People have also been creating their own variants of Yoda by altering the digital files, including one as a plant pot and another with curly hair. This leads Fernandez to discuss the artistry of 3D printing, and how it has become creative, allowing people to play about with design. This also allows users to attempt to flout copyright, by altering design to make it unrecognisable, in order to print an object and defy restrictions.
Discussing an attempt to print a model of Mickey Mouse, Fernandez explained that in order to do so he simply had to alter the design to move the different pieces around to make it unrecognisably Mickey Mouse. He would then be able to piece it together properly, once he had received the printed pieces.
“Under terms and conditions, the technicians have been unfairly made some sort of qualified border control, where suddenly their jobs are to have this archive of culture in their heads where they have to recognise anything, and somehow be experts in copyright laws. But through remixing there are ways around it by splicing the Mickey Mouse into interlocking parts, like a jigsaw...That’s where remixing really becomes interesting. So while printing Yodas is illegal, printing derivatives is an interesting grey area.”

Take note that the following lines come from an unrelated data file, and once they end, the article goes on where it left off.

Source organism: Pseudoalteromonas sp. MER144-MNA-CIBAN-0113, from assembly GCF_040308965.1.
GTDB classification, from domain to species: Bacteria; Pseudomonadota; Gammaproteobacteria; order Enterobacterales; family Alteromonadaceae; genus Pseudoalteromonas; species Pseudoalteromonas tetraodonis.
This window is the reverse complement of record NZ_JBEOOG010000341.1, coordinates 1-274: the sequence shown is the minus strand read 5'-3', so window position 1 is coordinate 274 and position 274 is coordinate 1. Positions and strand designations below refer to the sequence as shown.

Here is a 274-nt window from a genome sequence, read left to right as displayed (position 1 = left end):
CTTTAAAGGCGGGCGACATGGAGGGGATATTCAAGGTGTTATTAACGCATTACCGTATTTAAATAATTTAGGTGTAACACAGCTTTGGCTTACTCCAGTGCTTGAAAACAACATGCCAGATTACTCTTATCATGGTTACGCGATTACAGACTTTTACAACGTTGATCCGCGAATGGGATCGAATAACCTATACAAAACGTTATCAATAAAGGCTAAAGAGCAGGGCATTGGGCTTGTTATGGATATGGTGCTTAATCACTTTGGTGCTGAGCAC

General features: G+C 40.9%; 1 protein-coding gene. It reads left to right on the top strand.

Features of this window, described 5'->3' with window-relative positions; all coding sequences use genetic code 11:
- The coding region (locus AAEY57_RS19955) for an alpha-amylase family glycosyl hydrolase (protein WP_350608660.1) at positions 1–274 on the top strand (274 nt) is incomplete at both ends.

He added: “People are talking about digital rights management around 3D printing so that your file will only be able to be printed once – so you’ll have to buy a licence to print. But people find ways around it and will play around the technology.”
So where is this new form of piracy likely to lead? Both Constantinou and Fernandez agreed that it will be through the creation of an online ‘ecosystem’ similar to that of iTunes – a platform where printing files can be downloaded, and revenue fed back to the rights holder.
“There will be regulation that will come into play – eventually we will find a way of regulating it,” predicted Constantinou.
As disruptive technologies go, this one may have consequences on factories, e-commerce retailers such as Amazon, delivery companies such as FedEx, and online legislation as a whole. Expect the growth of 3D printing to become a problem many companies dread facing.